When I was a teenager there was a convenience store by my house that was conveniently named Convenient Food Mart. One summer it inexplicably began stocking a limited selection of cut-out records and selling them for $1.99 from two racks strategically located by the cash register. You could buy a bag of Dan-Dee potato chips, a six pack of 3.2 beer, a couple of Slim Jims, and a record by The Who or The Yardbirds with the upper right corner hacked off — as if I needed yet another excuse to spend my money on vinyl. I don’t know why I remember this particular detail from my adolescence. Maybe it was because The Who Sell Out, The Who Sings My Generation and Live Yardbirds Featuring Jimmy Page weren't the sort of gems you’d expect to find displayed next to cans of Pringles and packets of Oscar Meyer bologna in the check-out line at the local convenience store! Talk about "impulse purchases!" These were highly prized and much sought after additions to my fledgling record collection. The Yardbirds album was even—dare I say it Lori?—a "collector’s item" at the time due to the controversy surrounding its release and recall. (The Yarbirds originally objected to releasing the sub-par live recording, but after Jimmy Page left the band and became famous with Led Zeppelin, Epic Records decided to cash in on his name. Page sued, and Epic was forced to pull the album off the shelves; raising the value of the copies still floating around (in convenient store racks!) exponentially.) Stumbling across records like this while waiting in line to purchase an emergency gallon of milk for the dinner table was like finding money in an old coat pocket. It also made riding home on my bike while clutching a plastic gallon jug of milk and a couple of LP’s very precarious—even for just a few blocks.
I know my record collection is home to other vinyl refugees rescued from the cold confines of the Convenient Food Mart, but The Who Sell Out is perhaps one that is most firmly etched in my memory because I totally fell in love with that wonderfully quirky record and played it non-stop once I acquired it. The album was released in 1967 as an homage to pirate radio stations like Radio Caroline; that regularly featured songs by The Who unlike the BBC, which did not play contemporary musicians. The songs on The Who’s third album are whimsically held together with fake commercials, public service announcements and radio advertising jingles. My friend Pat and I knew them all by heart, and would amuse each other endlessly by suddenly reciting them at any opportunity. In addition to the silly British humor that permeated the faux commercials for real products like Odorono deodorant and Heinz baked beans (“what’s for tea, mum?”), there was, of course, the music. The Who Sell Out—purchased out of chronological order from a convenience store—filled in the developmental gaps in my Who record collection. The “mini-opera” on the previous album, A Quick One hinted at an unique level of songwriting sophistication that would erupt in full force three years later on Tommy and seven years later on Quadrophenia. However, for me, it was The Who Sell Out that really displayed the band’s creative prowess and budding maturity as songwriters and musicians. Despite the silly diversions in between the songs, The Who Sell Out makes sense as the perfect bridge between the band’s transition from releasing rapid-fire hit singles to proficient composers of groundbreaking musical productions. A “pop art pop masterpiece,” as one music critic wrote, and I couldn’t agree more.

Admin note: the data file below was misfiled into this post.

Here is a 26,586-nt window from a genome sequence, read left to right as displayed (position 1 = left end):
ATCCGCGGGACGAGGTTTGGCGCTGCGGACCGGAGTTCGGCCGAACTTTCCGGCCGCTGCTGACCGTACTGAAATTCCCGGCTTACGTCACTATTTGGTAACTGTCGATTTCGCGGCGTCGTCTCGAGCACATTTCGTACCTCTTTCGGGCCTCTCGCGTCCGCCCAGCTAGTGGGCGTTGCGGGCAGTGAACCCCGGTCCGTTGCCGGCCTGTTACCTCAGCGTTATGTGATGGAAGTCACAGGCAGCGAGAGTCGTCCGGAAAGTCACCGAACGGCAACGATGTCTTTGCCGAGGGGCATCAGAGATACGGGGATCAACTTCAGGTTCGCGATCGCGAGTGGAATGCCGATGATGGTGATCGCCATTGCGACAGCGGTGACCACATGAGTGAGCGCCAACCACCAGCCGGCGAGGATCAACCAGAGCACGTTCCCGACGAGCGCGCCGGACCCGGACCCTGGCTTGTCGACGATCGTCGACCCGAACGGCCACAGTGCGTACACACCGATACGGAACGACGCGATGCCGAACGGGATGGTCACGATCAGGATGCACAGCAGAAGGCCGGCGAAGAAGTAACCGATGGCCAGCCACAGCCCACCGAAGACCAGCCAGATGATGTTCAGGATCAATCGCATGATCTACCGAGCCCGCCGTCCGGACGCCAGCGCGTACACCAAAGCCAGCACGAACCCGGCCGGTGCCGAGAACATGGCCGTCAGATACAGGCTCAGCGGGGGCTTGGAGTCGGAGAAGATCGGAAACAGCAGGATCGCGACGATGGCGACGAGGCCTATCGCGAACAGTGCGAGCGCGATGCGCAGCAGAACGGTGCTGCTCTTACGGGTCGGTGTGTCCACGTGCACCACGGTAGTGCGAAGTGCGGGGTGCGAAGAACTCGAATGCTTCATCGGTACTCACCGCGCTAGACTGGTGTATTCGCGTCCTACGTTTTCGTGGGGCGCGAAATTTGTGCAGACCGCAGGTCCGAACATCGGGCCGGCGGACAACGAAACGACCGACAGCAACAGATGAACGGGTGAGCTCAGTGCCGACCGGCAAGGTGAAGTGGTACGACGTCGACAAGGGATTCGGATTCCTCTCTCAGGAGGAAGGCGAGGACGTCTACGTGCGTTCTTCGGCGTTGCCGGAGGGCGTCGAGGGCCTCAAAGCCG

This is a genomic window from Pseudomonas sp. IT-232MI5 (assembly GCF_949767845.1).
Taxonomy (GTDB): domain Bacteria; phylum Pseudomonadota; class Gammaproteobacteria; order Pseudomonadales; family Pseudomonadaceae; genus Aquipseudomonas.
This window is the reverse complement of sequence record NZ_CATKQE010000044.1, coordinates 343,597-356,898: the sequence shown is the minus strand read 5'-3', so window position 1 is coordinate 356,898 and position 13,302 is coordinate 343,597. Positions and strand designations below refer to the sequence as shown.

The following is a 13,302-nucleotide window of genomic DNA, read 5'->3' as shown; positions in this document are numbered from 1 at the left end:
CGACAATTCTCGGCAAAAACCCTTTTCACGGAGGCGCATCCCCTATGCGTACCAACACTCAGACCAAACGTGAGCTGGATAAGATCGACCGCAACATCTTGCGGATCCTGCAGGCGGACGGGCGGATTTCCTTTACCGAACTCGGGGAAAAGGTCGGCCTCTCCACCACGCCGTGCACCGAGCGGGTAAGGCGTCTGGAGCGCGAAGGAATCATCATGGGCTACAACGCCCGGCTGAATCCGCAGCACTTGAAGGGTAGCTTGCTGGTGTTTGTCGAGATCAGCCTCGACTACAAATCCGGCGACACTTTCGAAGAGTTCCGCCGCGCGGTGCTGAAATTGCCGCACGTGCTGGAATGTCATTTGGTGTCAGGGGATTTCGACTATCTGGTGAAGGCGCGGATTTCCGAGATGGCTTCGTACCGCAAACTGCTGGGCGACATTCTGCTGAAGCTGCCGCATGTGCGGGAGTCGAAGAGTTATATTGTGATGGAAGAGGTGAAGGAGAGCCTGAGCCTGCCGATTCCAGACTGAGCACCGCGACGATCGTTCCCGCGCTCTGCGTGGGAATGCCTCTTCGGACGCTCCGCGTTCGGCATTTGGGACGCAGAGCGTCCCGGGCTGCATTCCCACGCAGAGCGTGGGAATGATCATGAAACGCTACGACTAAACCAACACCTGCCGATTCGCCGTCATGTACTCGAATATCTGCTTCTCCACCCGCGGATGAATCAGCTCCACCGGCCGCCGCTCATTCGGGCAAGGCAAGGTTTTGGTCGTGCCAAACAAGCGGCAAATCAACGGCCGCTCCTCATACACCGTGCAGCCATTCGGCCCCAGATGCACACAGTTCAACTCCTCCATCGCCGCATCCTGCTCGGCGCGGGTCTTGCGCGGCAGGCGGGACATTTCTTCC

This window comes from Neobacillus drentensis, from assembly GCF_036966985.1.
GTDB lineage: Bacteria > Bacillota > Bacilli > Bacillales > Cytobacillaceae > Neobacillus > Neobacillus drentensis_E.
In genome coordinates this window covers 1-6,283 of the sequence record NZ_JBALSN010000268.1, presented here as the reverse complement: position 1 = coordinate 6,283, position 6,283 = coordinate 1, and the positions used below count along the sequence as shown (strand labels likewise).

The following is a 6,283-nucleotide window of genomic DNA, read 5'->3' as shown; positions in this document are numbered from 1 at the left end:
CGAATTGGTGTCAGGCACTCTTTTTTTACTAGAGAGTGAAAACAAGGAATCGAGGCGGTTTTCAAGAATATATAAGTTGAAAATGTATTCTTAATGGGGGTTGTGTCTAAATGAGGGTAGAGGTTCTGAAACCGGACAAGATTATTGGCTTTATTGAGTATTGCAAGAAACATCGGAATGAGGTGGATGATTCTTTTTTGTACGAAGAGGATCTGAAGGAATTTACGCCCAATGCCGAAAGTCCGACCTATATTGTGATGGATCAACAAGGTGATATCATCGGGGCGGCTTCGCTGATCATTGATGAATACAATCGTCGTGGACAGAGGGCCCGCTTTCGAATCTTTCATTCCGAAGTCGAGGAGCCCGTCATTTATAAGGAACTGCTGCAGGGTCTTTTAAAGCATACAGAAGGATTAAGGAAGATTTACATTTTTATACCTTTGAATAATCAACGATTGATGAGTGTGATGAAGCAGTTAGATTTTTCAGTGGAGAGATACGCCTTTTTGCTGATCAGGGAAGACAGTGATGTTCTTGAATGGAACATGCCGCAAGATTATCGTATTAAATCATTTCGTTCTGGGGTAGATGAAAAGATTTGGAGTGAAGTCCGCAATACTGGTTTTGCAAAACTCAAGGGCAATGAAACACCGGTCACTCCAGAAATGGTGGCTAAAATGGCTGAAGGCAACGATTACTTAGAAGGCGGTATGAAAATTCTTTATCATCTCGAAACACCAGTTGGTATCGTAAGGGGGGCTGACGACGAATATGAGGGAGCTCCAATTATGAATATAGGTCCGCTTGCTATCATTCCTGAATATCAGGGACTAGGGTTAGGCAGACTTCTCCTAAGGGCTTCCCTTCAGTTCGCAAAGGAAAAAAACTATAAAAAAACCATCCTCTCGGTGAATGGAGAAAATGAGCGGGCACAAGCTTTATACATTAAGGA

With The Who’s third album occupying such a hallowed spot in my collection, I found myself in a bit of a quandary when the multi-talented Petra Haden released a completely a cappella interpretation of the album in 2005. I’ll be honest. I unapologetically have very little patience for a cappella music. I find most of it to be cloying and too smart for it’s own damn good. However in this case, I’m willing to make an exception. In a Boston Globe interview even Pete Townshend had to say: “I was a little embarrassed to realize I was enjoying my own music so much, for in a way it was like hearing it for the first time. What Petra does with her voice, which is not so easy to do, is challenge the entire rock framework ... When she does depart from the original music she does it purely to bring a little piece of herself—and when she appears she is so very welcome. I felt like I'd received something better than a Grammy.” For those of you who are unfamiliar with Petra, allow me to save you the googling… She is an American musician and singer who has been a member of several noteworthy bands including: That Dog, Tito & Tarantula, and The Decemberists. She has contributed to recordings by Bill Frisell, The Twilight Singers, Beck, Mike Watt, Luscious Jackson, Foo Fighters, Green Day, Weezer, The Rentals, Victoria Williams, Yuka Honda, The Gutter Twins, Sunn O))), and Cornelius. She is the daughter of the jazz bassist Charlie Haden; the triplet sister of bassist Rachel Haden (her bandmate in That Dog) and cellist Tanya Haden (married to singer and actor Jack Black) with whom she has performed as The Haden Triplets; and the sister of bassist-singer Josh Haden, leader of the group Spain. Phew! Talk about connected! Thank you Wikipedia.
If, like me, you just can’t get enough of The Who’s superb third album, I highly recommend checking out the vocal magic Petra Haden spins with just her voice and an 8-track recorder on Petra Haden Sings: The Who Sell Out; a song for song cover of the entire album. The whole record is a clever and innovative tribute that is anything but a note-for-note rendition, and her version of “Armenia, City in the Sky” is the perfect song to end a month of covers with The Happy Medium Song of the Day.
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